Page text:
This is possibly the most idiotic statement I have ever read. In what way is software not entirely a mathematical field? Have you the slightest inkling of what computer science is?

    Software, in all its forms, from the highest level Haskell to the tightest x86 machine code, from the elegance of Scheme to the pure sickness of Befunge, is represented as regular groups of symbols encoded in a numerical form. The abstract machines that give meaning to these symbols can also be encoded in any of these forms . The presence of hardware is incidental : everything that has been done or can be done with software is performable by a purely mental process. How anyone can believe this does not qualify as a field of pure mathematics is beyond me.

    In summary, you don't have a clue what you are talking about. I think a better statement might be :

    "This isn't 3000BC where mathematics is simply solving mathematics problems."
  • Re:Not quite (Score:5, Insightful)

    by cortana (588495) <<sam> <at> <robots.org.uk>> on Wednesday July 06, 2005 @08:49AM (#12993738) Homepage
    WARNING: you may have been duped by Tony and his Cronies.
    "Software should not be patentable where there is no technological innovation, and technological innovations should not cease to be patentable merely because the innovation lies in software."
    The emphasised phrase is legally and semantically meaningless in the context of deciding whether a patent should pass review. It is nothing more than a lawyerly weasel-phrase used to slip pure software patents under the radar.

    The 2001 consultation was a complete sham, little more than a pro-pure-software-patent PR exercise. This has been widely discussed on anti-software-patent forums.

    See http://slashdot.org/comments.pl?sid=154904&cid=129 89125 [slashdot.org], including the links at the bottom, for further information and analysis.
  • by TheRaven64 (641858) on Wednesday July 06, 2005 @08:50AM (#12993741) Journal
    The democratic process worked.

    The only sad thing is the feeling of surprise this generated...

  • by Anonymous Coward on Wednesday July 06, 2005 @08:55AM (#12993802)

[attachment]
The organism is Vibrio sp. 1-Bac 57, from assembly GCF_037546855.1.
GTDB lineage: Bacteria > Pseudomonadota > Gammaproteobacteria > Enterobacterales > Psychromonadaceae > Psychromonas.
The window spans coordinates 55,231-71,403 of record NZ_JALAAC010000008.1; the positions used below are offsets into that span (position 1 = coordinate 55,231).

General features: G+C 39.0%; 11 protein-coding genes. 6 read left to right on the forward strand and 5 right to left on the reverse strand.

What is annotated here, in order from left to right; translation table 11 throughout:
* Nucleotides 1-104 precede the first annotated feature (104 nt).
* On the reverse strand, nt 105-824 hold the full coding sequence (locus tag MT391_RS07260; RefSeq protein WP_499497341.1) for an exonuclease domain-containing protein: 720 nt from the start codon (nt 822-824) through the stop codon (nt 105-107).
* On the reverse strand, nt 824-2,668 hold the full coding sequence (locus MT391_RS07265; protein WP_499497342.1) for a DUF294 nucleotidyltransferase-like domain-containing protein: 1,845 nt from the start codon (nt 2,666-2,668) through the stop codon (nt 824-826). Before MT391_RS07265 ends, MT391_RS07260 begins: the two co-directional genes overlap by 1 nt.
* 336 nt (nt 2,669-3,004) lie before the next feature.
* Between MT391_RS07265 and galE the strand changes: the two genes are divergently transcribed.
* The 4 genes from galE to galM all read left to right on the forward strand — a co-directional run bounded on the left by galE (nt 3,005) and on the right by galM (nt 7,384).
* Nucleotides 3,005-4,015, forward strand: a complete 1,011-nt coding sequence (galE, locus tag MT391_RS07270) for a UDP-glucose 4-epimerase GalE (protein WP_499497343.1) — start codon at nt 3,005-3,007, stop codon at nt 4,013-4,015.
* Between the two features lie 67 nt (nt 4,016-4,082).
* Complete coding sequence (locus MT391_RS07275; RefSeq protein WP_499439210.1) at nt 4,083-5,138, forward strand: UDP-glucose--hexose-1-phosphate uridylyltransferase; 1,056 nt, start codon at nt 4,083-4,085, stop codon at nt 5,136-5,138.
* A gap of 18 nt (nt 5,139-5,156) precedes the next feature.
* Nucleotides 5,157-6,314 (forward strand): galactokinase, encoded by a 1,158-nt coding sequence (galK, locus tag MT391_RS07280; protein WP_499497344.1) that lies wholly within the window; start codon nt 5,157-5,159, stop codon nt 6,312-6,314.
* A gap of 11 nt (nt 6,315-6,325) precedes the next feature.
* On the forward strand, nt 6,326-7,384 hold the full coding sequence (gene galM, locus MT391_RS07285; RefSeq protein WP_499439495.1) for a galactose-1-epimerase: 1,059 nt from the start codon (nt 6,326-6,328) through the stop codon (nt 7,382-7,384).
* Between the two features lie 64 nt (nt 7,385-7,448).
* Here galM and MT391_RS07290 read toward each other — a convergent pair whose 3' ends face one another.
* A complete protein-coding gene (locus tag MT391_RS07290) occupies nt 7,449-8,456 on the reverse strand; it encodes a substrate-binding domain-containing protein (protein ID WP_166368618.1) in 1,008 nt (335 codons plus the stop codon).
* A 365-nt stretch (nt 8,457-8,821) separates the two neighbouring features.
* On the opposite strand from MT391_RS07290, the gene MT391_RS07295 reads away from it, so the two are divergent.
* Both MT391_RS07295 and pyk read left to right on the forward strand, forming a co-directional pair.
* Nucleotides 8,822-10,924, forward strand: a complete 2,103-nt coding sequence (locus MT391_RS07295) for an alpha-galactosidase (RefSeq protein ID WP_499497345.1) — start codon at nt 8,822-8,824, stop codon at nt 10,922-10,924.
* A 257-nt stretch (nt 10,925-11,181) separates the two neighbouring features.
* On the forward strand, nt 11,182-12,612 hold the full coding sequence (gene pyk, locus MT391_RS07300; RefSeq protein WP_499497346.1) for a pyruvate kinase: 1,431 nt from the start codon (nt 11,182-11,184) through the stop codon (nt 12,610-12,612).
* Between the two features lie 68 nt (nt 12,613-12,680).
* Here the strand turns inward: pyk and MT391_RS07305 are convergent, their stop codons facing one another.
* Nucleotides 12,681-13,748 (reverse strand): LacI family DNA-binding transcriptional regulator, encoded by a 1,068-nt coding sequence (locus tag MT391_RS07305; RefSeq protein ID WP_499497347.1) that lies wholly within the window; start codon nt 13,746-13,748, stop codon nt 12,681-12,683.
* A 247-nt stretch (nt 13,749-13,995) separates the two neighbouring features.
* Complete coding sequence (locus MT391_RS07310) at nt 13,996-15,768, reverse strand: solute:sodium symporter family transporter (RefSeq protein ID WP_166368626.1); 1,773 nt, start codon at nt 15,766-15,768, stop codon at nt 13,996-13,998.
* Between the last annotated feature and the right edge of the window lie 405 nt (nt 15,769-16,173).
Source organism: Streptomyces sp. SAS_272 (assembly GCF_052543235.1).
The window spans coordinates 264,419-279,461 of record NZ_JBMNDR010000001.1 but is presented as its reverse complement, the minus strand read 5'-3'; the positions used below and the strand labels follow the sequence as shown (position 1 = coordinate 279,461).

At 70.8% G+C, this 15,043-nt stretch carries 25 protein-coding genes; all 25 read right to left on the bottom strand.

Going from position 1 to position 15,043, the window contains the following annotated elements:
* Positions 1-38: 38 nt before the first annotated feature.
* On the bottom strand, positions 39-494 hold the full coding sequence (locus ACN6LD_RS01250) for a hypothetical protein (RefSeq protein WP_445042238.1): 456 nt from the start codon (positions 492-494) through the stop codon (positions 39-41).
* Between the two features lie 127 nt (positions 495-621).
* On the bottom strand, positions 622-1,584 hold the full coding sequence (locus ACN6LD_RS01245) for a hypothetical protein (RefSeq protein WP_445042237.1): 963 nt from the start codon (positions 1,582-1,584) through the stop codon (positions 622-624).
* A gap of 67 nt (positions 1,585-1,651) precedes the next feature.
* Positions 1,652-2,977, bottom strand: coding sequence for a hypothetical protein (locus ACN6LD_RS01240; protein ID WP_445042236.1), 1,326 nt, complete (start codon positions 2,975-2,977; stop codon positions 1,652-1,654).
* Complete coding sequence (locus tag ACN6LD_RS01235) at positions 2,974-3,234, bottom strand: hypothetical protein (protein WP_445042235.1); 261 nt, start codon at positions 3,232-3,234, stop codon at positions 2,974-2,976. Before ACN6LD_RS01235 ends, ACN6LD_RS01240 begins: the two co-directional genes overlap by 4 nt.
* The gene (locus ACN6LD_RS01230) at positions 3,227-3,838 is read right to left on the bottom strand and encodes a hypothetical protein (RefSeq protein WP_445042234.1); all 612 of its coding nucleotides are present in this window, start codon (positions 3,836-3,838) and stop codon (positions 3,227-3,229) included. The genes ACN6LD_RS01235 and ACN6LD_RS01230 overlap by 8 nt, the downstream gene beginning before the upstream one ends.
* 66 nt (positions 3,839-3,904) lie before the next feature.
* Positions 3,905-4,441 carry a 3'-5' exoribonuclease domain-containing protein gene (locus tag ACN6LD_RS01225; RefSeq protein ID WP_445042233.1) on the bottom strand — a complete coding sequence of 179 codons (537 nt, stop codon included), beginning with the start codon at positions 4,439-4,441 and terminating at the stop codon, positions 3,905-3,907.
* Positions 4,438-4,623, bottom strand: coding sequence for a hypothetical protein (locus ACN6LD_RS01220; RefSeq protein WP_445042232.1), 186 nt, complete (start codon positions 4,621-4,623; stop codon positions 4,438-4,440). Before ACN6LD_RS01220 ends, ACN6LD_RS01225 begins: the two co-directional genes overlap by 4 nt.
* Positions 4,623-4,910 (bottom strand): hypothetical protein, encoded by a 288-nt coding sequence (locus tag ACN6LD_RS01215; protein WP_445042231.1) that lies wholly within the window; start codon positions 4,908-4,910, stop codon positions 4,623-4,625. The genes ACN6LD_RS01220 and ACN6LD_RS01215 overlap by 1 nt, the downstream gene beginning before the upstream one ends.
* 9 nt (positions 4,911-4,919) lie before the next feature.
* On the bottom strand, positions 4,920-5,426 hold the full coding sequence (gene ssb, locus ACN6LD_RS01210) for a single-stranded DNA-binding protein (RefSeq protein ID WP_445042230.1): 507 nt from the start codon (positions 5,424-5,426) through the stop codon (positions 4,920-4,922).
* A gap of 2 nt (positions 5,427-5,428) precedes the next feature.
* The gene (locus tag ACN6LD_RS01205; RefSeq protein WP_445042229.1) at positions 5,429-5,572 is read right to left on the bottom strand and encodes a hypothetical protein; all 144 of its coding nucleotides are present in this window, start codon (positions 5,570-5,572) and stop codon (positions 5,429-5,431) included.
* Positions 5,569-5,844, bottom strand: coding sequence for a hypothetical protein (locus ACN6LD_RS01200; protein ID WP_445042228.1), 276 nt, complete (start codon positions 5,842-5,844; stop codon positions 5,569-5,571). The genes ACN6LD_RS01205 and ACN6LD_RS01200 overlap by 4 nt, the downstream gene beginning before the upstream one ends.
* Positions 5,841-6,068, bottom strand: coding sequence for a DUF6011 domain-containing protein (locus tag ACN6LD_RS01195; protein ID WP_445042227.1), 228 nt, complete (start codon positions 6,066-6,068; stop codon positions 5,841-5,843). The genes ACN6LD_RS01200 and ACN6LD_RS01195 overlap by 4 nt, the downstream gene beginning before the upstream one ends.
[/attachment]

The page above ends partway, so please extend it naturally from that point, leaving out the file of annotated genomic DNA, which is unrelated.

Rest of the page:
On the bright side, the FFII & Open Source lobyist have proven themselves strong. We can get in on the first floor now for any proposed new amendment, and help to make one that helps us in the EU. There is no reason why a new proposol could not be drafted, with input from the FFII & other Open Source groups, that achieves the same things that the amendments to this bill set out to do.
  • by Anders Andersson (863) on Wednesday July 06, 2005 @08:56AM (#12993811) Homepage
    648 votes to 14. That's how utterly wrong this bill was.

    648 MEPs all voted to reject the directive, but for how many different reasons? This number probably includes both supporters of software patents who feared an amended directive (for no good reason, I should add) and those who were angry at the Council for scrapping all the amendments already made by the Parliament back in 2003. I don't think it means 648 MEPs are decidedly opposed to software patents.

    Now as European Citizens it is out duty to write to the 14 fuckwits who voted for the bill and ask them simply "Why?". Then make sure they loose at the next European Elections.

    I don't know who those 14 were, but I'd like to know. However, I wouldn't rule out they may have included one or two brave individuals who wanted to give the 21 Rocard-Buzek-Duff amendments a chance (to reject software patents, rather than reject the directive). If your purpose with asking "why" is to identify potential allies, then fine, but why not ask all the other MEPs the same question?

    If I understand correctly, the plan was to go through all the 178 (?) amendment proposals and vote on each one, after which a final vote would be held on whether the directive was now in an acceptable state or should be rejected anyway. The advice from FFII was to first vote for the 21 Rocard-Buzek-Duff amendments, but later vote to reject the directive if those amendments didn't achieve the necessary majority.

    Now the proposal to reject the directive was made already before the amendments, meaning that we will never know how our elected representatives would have voted on the issues of substance, and I fear that may have been yet another reason for some MEPs to vote "no" early - they preferred not to show their cards if they didn't have to. In that light, kicking 14 MEPs in the back for asking to see the result of 178 amendment votes seems like a bad idea. They are too small a group to even be concerned about, and you will only encourage future MEPs to take the safe option and vote in unison like a flock of sheep, regardless of the issue.

  • Here is the slightly worrying meat of the matter (from TFA):